I remember one day when my friend Carl brought a lie detector to our junior high school...
When I was around 12 years old, one of my best friends at school was a guy called Carl Clements. Carl was extremely clever and gifted I often wonder what he ended up doing.
When the other kids were kicking a soccer ball around during the breaks, Carl would be sketching out circuit diagrams in the dust with his finger, showing me how to make an amplifier using a single bipolar junction transistor and stuff like that (we knew how to have a good time :-)
I remember one day when Carl brought a lie detector to school. It boasted all sorts of coils and wires and suchlike attaches to a wooden board. He would persuade people to hold the two contacts while he held the main board.
Carl would start by asking their name they would reply and nothing would happen. Then he would say "Let's make sure it's working I'm going to ask you a question and you tell a lie." So he would ask them something like "Are you a girl?" (The chances of the person being a girl were zero because it was a boys-only school). Upon replying "Yes" to this question the boy would receive a substantial electric shock.
Carl would then proceed to ask a bunch of other questions. Of course the whole thing was a spoof Carl was triggering the shocks by hand using a hidden switch mounted under the board he was only caught out when the victim received a shock and indignantly proclaimed "But that's true!"
The reason I'm waffling on about that here is that I just saw a rather good joke. I'm sure this one is an "old chestnut" but it's the first time I've seen it:
A father buys a lie detector robot that slaps people when they lie. He decides to test it out at dinner one night. The father asks his son what he did that day. The son says, "I did some schoolwork." The robot slaps the son. The son says, "Ok, Ok. I was at a friend's house watching movies." The dad asks, "What movie did you watch?" The son replies, "Toy Story." The robot slaps the son. The son says, "Ok, Ok we were watching porn." The dad says, "What? At your age I didn't even know what porn was!" The robot slaps the father. The mom laughs and says, "Well, he certainly is your son!" The robot slaps the mother! End of Story P.S. Robot for sale!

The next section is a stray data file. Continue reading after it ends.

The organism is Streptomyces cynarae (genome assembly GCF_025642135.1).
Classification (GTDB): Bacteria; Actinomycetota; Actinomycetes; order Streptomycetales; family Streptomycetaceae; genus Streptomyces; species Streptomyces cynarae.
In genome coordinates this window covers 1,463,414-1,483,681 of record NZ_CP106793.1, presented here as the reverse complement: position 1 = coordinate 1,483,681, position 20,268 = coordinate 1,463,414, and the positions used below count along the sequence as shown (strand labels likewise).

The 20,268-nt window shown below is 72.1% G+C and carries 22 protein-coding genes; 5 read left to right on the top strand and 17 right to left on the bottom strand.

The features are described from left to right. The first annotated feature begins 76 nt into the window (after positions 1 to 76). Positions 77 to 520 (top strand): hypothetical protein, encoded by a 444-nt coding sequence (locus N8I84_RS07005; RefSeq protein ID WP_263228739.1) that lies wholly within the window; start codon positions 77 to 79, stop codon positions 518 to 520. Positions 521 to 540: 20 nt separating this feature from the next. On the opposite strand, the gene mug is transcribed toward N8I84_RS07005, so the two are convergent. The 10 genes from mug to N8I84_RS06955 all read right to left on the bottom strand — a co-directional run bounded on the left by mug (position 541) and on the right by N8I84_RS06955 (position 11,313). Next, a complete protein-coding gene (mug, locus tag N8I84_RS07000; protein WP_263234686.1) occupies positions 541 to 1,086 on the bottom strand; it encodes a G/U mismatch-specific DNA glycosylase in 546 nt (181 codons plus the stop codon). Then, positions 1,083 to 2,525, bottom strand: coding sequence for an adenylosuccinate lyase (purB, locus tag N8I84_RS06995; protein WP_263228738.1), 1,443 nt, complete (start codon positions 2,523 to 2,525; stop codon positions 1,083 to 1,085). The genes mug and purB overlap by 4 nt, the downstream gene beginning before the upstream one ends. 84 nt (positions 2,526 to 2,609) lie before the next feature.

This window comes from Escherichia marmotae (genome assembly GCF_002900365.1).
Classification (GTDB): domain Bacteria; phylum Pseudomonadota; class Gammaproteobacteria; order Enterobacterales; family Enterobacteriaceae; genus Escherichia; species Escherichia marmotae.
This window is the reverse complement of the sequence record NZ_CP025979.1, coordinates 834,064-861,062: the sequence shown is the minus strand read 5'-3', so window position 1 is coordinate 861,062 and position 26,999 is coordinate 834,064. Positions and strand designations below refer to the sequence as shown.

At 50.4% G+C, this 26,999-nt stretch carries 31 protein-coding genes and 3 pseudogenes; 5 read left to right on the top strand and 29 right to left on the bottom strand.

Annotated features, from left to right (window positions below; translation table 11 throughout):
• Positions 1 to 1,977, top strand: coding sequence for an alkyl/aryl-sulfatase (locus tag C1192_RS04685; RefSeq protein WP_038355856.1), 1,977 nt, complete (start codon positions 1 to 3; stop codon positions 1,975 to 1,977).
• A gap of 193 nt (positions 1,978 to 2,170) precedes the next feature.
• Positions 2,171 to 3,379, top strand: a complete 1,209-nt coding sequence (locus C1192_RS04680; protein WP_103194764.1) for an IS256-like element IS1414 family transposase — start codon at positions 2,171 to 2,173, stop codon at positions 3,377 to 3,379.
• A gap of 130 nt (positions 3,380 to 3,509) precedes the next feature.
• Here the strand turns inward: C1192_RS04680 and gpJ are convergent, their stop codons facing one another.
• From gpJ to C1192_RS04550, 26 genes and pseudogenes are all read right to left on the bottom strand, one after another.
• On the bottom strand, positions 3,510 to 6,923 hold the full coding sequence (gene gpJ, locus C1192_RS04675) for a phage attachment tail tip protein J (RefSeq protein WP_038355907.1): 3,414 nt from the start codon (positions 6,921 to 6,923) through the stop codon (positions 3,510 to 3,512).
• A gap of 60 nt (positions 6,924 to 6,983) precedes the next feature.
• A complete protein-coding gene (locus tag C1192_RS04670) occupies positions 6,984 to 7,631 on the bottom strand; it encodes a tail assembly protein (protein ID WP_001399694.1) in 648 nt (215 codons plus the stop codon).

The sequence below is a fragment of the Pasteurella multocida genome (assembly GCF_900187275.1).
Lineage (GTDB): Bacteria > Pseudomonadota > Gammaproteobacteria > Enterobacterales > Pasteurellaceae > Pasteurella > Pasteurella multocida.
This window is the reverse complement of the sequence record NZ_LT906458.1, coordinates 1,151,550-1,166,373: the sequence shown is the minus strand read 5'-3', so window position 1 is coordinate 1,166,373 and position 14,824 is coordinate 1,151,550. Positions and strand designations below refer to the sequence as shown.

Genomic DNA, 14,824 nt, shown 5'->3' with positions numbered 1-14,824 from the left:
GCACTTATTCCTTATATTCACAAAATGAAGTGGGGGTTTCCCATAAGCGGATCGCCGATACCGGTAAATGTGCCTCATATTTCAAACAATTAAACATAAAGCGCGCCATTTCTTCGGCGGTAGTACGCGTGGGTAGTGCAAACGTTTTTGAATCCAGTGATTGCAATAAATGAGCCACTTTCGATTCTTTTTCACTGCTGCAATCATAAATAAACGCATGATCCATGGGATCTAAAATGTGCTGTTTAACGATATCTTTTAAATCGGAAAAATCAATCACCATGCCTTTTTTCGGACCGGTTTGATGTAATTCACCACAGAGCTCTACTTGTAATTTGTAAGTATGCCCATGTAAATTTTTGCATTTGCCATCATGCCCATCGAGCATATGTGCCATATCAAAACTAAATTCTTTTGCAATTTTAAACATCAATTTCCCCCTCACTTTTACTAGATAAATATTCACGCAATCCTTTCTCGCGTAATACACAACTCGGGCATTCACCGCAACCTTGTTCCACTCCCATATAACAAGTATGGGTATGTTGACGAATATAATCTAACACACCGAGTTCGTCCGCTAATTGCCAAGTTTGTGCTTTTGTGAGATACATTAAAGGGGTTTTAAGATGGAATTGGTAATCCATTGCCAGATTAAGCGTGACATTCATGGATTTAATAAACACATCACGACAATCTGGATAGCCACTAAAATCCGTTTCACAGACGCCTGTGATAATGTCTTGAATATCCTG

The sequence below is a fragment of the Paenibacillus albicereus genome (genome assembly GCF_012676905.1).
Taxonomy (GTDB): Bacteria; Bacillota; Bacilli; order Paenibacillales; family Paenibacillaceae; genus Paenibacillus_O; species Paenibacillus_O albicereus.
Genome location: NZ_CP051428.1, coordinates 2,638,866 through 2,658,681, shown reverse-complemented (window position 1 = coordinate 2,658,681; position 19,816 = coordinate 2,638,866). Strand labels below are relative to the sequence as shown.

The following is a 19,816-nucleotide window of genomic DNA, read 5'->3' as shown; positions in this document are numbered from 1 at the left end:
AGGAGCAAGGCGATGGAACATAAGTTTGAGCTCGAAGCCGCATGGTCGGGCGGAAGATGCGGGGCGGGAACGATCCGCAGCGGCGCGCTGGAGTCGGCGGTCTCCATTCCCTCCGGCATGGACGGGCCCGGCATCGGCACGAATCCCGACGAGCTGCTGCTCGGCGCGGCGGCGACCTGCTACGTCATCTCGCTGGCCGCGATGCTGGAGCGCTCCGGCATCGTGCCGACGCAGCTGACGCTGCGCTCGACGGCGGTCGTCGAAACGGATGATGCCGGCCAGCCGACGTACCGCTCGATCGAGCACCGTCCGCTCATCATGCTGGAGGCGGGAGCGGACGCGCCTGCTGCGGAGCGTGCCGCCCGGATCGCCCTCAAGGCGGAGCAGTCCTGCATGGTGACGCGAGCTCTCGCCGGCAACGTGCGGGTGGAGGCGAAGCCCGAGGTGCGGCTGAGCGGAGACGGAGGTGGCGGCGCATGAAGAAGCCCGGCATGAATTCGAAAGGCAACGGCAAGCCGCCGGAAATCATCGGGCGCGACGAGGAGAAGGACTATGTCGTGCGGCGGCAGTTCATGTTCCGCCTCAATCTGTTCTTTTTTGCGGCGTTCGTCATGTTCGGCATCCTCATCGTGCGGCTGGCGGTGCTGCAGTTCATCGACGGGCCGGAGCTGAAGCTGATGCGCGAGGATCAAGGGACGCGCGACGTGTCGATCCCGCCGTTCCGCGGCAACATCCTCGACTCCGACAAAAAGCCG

In turn, this reminded me of those snippets from the Jimmy Kimmel show where he puts a fake lie detector on a kit's head for example, take a peek at the following video:
Did anyone at your high-school come up with a spoof like this?
If you found this article to be interest, visitMicrocontroller / MCU Designline where in addition to my Max's Cool Beans blogs on all sorts of "stuff" you will find the latest and greatest design, technology, product, and news articles with regard to all aspects of designing and using microcontrollers.
Also, you can obtain a highlights update delivered directly to your inbox by signing up for my weekly newsletter just Click Here to request this newsletter using the Manage Newsletters tab (if you aren't already a member you'll be asked to register, but it's free and painless so don't let that stop you [grin]).
Last but certainly not least, make sure you check out all of the discussions and other information resources at All Programmable Planet. For example, in addition to blogs by yours truly, microcontroller expert Duane Benson is learning how to use FPGAs to augment (sometimes replace) the MCUs in his robot (and other) projects.
When I was in jr. high school (8th grade), I also had an extremely gifted and talented friend who would bring little electronic gizmos to school. I remember flashers, beepers and a pill bottle set up to shock people. Kids in our boy scout troop called him "Mmmm Buzzz Click."
We'd be walking though the school hallway and he would stick out his hand with the shock bottle toward someone and say: "Here. Hold this." Anyone who complied, of course, got a nice little shock.
One day he was talking about an oscilloscope that he had made from an old TV. When I asked him how he knew how to do all of that, he said: "I don't know. I just know." To this day I find that a fascinating answer.
Sadly, brains weren't all that well respected in the little logger town I grew up in.